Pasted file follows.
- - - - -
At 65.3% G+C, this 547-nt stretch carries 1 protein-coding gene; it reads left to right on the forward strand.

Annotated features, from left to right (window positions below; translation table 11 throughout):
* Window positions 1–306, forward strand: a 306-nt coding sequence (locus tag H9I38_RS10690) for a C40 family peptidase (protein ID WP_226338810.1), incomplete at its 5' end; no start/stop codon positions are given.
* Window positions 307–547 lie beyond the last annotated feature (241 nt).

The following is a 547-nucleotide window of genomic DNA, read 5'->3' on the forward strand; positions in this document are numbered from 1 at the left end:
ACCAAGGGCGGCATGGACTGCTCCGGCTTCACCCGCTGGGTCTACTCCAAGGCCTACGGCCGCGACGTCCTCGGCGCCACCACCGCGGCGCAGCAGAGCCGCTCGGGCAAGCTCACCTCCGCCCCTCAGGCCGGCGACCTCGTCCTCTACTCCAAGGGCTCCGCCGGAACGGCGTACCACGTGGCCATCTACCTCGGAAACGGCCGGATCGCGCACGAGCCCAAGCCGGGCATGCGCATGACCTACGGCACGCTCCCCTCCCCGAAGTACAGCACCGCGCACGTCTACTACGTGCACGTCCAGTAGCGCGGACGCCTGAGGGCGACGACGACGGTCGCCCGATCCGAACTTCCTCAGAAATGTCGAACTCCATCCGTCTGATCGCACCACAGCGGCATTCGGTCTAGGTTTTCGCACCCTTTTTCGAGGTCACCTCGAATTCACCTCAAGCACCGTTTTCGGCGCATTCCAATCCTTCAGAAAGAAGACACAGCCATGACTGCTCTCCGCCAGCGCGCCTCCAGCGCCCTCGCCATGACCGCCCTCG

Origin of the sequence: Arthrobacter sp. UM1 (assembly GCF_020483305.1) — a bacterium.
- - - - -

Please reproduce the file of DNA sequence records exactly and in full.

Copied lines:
At 65.3% G+C, this 547-nt stretch carries 1 protein-coding gene; it reads left to right on the forward strand.

Annotated features, from left to right (window positions below; translation table 11 throughout):
* Window positions 1–306, forward strand: a 306-nt coding sequence (locus tag H9I38_RS10690) for a C40 family peptidase (protein ID WP_226338810.1), incomplete at its 5' end; no start/stop codon positions are given.
* Window positions 307–547 lie beyond the last annotated feature (241 nt).

The following is a 547-nucleotide window of genomic DNA, read 5'->3' on the forward strand; positions in this document are numbered from 1 at the left end:
ACCAAGGGCGGCATGGACTGCTCCGGCTTCACCCGCTGGGTCTACTCCAAGGCCTACGGCCGCGACGTCCTCGGCGCCACCACCGCGGCGCAGCAGAGCCGCTCGGGCAAGCTCACCTCCGCCCCTCAGGCCGGCGACCTCGTCCTCTACTCCAAGGGCTCCGCCGGAACGGCGTACCACGTGGCCATCTACCTCGGAAACGGCCGGATCGCGCACGAGCCCAAGCCGGGCATGCGCATGACCTACGGCACGCTCCCCTCCCCGAAGTACAGCACCGCGCACGTCTACTACGTGCACGTCCAGTAGCGCGGACGCCTGAGGGCGACGACGACGGTCGCCCGATCCGAACTTCCTCAGAAATGTCGAACTCCATCCGTCTGATCGCACCACAGCGGCATTCGGTCTAGGTTTTCGCACCCTTTTTCGAGGTCACCTCGAATTCACCTCAAGCACCGTTTTCGGCGCATTCCAATCCTTCAGAAAGAAGACACAGCCATGACTGCTCTCCGCCAGCGCGCCTCCAGCGCCCTCGCCATGACCGCCCTCG

Origin of the sequence: Arthrobacter sp. UM1 (assembly GCF_020483305.1) — a bacterium.